“Patagonia, REI, Public Lands threaten to boycott Outdoor Retailer trade show” by Cara Salpini via Retail Dive

“Patagonia, REI, Public Lands threaten to boycott Outdoor Retailer trade show” by Cara Salpini via Retail Dive

Dive Brief:

  • A group of major outdoor retailers — including Timberland, Patagonia, REI, The North Face and Public Lands — are threatening to boycott the Outdoor Retailer trade show if it’s moved to Utah, according to a release put out by The Conservation Alliance.
  • The retailers said they would not “support or attend a trade show event in Utah so long as its elected officials continue attacks on national monuments and public lands protections,” adding that Utah “leads the fight against designated national monuments and public lands.”
  • The Outdoor Retailer trade show, worth $45 million, was moved out of Utah in 2017 in objection to the state’s rollback of national monument designations for Bears Ears and Grand Staircase Escalante and has since been held in Denver. Outdoor Retailer said in a statement it has not made a decision around the location of the trade show.

Dive Insight:

The protection of Bears Ears and Grand Staircase Escalante in Utah has been a focus point for major outdoor retailers for years, with Patagonia in 2017 replacing its homepage with a black screen that declared “The President Stole Your Land” when President Trump reduced the size of the national monuments.

The protections have since been restored under President Biden, but The Conservation Alliance on Monday said elected officials in Utah “are once again moving to strip these magnificent lands of federal protection” and asserted they wouldn’t attend a trade show in Utah for as long as the state “continues its assault on public lands.”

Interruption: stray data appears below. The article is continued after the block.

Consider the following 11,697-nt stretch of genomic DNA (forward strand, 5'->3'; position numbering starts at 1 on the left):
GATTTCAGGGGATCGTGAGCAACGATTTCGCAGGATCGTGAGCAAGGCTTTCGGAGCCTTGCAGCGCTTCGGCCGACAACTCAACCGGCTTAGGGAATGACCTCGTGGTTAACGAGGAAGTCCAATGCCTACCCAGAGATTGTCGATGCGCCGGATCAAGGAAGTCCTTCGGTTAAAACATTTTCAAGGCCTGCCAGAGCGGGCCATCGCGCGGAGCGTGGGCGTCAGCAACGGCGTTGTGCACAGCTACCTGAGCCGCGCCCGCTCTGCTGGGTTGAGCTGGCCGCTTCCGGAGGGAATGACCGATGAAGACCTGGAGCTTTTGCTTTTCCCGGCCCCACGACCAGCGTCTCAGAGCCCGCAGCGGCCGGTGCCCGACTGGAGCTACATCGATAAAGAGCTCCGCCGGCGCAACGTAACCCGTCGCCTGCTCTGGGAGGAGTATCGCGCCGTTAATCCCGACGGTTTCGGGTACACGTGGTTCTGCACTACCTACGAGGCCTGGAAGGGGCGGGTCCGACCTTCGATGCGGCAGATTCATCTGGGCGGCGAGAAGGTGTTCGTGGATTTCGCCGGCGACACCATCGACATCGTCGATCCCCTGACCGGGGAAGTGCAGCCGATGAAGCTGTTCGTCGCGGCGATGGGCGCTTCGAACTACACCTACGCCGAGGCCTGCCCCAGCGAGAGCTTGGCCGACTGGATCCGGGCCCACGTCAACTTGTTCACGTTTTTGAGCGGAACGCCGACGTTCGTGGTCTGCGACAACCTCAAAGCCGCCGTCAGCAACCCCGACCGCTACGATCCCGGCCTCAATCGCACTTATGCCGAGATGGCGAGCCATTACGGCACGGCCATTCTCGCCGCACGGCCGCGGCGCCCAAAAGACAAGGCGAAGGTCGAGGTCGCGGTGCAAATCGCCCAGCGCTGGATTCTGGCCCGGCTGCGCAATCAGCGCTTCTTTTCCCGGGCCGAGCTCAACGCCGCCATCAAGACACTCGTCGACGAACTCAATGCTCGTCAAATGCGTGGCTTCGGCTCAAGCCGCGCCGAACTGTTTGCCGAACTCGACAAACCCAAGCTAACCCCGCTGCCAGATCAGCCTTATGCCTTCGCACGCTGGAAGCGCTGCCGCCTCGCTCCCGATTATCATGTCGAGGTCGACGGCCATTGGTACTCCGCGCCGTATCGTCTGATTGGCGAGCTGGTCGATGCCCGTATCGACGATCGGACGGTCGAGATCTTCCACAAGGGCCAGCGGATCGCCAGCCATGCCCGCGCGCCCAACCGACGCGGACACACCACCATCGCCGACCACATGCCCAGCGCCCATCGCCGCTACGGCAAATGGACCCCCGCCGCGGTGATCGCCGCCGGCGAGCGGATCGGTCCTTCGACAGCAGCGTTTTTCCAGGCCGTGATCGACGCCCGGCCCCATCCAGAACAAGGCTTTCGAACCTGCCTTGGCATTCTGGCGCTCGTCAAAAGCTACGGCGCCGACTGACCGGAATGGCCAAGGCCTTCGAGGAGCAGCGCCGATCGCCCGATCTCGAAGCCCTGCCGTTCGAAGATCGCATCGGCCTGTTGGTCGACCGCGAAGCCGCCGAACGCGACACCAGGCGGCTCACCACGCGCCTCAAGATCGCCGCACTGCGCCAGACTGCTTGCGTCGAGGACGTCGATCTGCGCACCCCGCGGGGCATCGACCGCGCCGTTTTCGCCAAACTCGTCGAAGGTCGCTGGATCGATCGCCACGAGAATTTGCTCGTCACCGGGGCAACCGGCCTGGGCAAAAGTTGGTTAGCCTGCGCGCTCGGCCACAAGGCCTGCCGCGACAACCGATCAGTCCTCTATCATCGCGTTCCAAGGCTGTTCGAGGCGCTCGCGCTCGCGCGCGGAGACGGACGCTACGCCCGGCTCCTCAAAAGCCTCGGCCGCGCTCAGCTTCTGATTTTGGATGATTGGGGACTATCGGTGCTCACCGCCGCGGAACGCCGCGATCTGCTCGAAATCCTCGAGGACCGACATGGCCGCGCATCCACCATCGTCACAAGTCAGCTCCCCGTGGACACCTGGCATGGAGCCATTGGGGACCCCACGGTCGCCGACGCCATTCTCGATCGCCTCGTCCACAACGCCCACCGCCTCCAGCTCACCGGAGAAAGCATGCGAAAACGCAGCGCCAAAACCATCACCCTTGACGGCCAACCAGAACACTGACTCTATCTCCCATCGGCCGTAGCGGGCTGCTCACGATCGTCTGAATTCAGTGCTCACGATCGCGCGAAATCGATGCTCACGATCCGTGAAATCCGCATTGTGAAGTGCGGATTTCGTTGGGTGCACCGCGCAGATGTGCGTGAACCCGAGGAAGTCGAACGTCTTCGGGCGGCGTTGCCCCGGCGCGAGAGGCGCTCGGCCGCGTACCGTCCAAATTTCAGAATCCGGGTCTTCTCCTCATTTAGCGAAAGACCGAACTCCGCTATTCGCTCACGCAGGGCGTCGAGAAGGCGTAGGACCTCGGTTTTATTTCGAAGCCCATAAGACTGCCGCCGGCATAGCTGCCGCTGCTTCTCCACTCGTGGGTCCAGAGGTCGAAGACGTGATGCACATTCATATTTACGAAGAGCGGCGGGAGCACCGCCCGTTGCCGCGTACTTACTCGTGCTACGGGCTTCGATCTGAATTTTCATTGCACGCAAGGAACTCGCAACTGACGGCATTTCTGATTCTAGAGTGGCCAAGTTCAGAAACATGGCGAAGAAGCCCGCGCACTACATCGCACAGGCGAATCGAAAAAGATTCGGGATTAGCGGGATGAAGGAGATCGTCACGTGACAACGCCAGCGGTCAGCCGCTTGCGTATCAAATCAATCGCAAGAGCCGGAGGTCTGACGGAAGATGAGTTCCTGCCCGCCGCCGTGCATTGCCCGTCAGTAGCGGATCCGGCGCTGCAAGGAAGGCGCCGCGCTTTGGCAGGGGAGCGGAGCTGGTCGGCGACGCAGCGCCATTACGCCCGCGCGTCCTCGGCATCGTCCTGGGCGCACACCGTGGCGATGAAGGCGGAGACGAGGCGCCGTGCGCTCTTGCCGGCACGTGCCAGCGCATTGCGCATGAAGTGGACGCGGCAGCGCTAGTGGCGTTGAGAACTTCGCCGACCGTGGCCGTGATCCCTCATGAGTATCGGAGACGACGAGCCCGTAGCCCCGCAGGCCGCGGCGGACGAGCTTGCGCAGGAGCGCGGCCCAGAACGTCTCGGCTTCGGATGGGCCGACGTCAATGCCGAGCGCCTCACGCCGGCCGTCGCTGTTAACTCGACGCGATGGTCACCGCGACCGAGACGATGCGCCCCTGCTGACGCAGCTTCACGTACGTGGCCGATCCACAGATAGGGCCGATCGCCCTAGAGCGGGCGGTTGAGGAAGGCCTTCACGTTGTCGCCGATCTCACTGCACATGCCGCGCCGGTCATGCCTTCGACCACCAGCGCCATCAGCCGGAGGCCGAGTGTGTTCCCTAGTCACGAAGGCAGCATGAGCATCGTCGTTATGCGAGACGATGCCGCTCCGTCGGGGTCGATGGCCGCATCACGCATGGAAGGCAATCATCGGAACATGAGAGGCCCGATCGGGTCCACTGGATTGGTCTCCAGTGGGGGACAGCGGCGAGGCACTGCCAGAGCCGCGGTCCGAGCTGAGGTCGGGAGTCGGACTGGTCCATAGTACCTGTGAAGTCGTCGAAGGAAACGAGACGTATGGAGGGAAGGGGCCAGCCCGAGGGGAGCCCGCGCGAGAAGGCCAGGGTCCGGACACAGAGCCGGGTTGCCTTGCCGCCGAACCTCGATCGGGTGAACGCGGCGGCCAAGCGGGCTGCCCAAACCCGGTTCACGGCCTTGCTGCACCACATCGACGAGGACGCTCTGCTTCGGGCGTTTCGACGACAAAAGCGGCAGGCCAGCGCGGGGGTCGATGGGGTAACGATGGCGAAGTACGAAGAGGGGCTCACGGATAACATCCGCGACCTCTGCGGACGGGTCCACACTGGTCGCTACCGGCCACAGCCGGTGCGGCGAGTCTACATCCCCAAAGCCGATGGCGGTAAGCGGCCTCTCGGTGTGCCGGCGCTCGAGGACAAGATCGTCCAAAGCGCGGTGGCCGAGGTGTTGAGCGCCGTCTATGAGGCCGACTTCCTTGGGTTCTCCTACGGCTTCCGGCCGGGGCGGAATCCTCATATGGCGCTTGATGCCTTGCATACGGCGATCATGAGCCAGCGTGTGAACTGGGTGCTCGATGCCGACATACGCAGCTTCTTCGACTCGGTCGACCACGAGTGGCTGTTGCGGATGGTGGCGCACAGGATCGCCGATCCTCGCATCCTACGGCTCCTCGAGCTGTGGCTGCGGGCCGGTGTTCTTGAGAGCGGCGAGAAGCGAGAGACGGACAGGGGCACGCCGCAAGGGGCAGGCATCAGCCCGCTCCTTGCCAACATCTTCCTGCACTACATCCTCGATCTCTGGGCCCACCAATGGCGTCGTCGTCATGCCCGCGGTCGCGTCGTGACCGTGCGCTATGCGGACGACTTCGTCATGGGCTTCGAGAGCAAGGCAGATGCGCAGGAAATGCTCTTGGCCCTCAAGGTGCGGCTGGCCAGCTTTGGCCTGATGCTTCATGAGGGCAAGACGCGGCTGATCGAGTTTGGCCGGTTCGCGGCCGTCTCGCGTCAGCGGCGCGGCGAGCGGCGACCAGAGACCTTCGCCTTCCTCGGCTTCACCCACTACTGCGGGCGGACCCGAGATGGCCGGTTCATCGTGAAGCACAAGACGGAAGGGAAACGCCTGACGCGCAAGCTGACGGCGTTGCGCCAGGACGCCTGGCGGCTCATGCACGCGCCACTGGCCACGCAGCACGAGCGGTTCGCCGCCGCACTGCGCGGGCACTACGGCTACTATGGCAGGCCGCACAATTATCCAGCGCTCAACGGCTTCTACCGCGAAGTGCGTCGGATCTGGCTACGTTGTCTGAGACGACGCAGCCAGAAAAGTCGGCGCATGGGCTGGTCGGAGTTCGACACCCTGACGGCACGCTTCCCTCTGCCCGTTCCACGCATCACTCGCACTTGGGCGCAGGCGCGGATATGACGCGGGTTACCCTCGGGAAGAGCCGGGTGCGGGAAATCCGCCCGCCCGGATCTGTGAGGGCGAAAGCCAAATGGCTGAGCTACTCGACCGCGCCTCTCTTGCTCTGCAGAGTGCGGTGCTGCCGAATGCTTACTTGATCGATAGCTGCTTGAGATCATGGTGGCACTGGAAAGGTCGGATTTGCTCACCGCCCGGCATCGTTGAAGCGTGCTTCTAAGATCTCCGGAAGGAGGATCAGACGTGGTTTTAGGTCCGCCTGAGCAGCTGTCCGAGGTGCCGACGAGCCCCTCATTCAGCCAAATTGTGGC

Utah’s governor, Spencer Cox, released a video bid last year for the trade show to return to Salt Lake City, where it had been hosted for 20 years. (The trade show’s contract with Denver expires this summer.) Colorado leaders, meanwhile, have pushed for the show to remain in Denver, with Governor Jared Polis and Senators Michael Bennet and John Hickenlooper calling it a “natural home” for the trade show in a release on Monday.

“We love the outdoor opportunities Utah has to offer and would consider a move to Salt Lake if we saw a true commitment from the state’s leadership to align with our values and those of the outdoor industry,” Todd Spaletto, president of Dick’s Sporting Goods’ new Public Lands banner, said in a statement.

Public Lands was launched last year with the aim of championing environmental causes, and is now joining some of the biggest names in the industry in opposing the Outdoor Retailer trade show. REI, Patagonia and The North Face have long been known for their own support of environmental activism and join over 30 member companies of The Conservation Alliance in calling on the trade show to stay out of Utah.

Retailers calling for Outdoor Retailer show to stay out of Utah

“For decades, Patagonia has worked in solidarity with Indigenous communities, local activists, outdoor athletes and businesses in Utah. We love the state and its spectacular cultural and natural landscapes. We were thrilled when President Biden restored the boundaries of Bears Ears and Grand Staircase Escalante National Monuments this past October, and we will oppose any effort to undermine their protection,” Patagonia CEO Ryan Gellert said in a statement. “Our position on the location of the Outdoor Retailer trade show remains clear and unchanged: The show belongs in a state whose top officials value and seek to protect public lands.”

Outdoor Retailer said Wednesday it was “committed to supporting the outdoor and winter sports industries” and had not decided on a new location for the trade show.

“We have been in ongoing conversations with many across our industry and are taking all input and perspectives into consideration, including responses from recent surveys — we appreciate the passion and respect everyone’s point of view,” Marisa Nicholson, Outdoor Retailer senior vice president and show director, said in a statement. “As we continue the process of evaluating all possible and realistic options, we remain thoughtful in our deliberations. Our chief goal is to host a vibrant event that not only reflects today’s new normal, but also presents an engaging event that draws as many as possible into this community in ways that are authentic and affordable.”

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